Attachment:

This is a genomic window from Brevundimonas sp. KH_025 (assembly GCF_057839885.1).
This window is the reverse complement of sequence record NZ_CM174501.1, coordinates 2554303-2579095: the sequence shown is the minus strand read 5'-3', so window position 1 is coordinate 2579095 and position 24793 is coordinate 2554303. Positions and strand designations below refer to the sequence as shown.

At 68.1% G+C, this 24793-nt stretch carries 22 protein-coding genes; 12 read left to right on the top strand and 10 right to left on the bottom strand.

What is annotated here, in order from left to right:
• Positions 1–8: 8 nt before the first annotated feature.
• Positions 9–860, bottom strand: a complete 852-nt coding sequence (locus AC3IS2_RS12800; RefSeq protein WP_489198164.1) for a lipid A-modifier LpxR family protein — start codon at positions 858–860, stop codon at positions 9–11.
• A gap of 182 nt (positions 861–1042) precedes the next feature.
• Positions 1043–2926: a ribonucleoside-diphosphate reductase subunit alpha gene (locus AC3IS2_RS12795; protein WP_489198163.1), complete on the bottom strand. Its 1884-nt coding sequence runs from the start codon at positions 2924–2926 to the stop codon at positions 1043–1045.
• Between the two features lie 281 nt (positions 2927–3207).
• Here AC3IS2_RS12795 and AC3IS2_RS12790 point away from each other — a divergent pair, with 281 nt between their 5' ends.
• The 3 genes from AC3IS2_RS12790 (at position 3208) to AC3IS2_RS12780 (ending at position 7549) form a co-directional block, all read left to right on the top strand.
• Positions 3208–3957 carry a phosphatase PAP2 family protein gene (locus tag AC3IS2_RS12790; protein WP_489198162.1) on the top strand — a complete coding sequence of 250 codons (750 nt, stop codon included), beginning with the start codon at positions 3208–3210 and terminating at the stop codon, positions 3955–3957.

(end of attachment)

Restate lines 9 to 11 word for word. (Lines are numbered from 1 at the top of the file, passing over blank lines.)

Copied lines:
• Between the two features lie 281 nt (positions 2927–3207).
• Here AC3IS2_RS12795 and AC3IS2_RS12790 point away from each other — a divergent pair, with 281 nt between their 5' ends.
• The 3 genes from AC3IS2_RS12790 (at position 3208) to AC3IS2_RS12780 (ending at position 7549) form a co-directional block, all read left to right on the top strand.